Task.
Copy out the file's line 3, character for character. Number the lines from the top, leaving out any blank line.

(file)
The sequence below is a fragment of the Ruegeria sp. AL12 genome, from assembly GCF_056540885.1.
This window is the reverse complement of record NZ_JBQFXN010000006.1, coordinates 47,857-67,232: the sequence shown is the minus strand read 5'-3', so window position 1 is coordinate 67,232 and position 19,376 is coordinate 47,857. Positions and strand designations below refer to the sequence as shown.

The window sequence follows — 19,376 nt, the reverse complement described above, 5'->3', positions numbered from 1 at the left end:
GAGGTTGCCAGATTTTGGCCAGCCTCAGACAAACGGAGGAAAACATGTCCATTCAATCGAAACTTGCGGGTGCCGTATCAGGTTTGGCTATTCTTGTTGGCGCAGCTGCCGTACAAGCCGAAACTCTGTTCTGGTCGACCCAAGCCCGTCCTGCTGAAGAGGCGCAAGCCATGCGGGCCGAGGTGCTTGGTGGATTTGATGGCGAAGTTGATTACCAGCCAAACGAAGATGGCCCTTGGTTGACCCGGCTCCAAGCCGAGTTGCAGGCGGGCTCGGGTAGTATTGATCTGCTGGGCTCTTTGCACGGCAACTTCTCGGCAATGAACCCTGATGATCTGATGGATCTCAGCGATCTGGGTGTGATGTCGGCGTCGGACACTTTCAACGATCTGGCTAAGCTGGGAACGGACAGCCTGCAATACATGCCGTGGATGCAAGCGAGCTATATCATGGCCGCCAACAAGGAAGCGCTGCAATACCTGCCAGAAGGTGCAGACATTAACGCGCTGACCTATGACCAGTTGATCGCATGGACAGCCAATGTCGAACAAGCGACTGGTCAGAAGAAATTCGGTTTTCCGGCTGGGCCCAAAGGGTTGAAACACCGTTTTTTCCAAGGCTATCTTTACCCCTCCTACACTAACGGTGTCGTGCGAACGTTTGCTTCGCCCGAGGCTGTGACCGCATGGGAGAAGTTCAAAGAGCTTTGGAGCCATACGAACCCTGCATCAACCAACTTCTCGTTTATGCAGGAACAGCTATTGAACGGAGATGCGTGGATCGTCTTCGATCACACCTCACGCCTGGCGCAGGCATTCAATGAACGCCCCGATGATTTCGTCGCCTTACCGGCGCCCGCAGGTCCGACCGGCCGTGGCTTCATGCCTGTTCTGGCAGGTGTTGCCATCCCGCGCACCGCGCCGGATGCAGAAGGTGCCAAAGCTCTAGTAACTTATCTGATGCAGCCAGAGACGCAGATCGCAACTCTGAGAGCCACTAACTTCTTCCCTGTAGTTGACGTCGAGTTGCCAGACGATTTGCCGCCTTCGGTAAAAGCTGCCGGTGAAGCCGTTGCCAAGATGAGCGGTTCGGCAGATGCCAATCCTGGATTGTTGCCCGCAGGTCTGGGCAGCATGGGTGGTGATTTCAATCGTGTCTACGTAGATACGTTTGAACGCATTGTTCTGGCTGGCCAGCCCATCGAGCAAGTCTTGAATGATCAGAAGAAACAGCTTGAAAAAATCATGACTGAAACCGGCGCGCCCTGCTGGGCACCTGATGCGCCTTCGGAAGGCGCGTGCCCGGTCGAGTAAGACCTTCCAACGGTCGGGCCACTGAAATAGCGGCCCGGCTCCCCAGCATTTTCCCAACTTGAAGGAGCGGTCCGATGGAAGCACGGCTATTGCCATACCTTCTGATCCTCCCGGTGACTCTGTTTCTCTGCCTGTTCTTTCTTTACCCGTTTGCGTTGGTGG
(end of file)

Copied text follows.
The window sequence follows — 19,376 nt, the reverse complement described above, 5'->3', positions numbered from 1 at the left end: